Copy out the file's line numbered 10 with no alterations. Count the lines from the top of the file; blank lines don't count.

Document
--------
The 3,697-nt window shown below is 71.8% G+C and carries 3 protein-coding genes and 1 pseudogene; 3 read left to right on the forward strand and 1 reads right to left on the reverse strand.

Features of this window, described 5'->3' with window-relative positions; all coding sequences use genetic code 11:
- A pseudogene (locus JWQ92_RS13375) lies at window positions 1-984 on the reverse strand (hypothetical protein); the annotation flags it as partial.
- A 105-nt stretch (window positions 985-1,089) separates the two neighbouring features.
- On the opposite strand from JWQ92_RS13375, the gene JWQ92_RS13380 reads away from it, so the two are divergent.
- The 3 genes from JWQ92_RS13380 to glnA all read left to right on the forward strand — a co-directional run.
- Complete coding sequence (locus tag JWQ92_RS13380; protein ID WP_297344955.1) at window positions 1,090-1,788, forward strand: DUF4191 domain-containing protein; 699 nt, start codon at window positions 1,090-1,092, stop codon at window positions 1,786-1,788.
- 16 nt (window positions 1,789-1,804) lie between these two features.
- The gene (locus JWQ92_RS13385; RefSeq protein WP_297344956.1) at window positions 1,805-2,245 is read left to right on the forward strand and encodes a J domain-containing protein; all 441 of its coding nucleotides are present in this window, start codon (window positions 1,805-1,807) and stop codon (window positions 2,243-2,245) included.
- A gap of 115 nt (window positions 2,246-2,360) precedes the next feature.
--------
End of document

- A gap of 115 nt (window positions 2,246-2,360) precedes the next feature.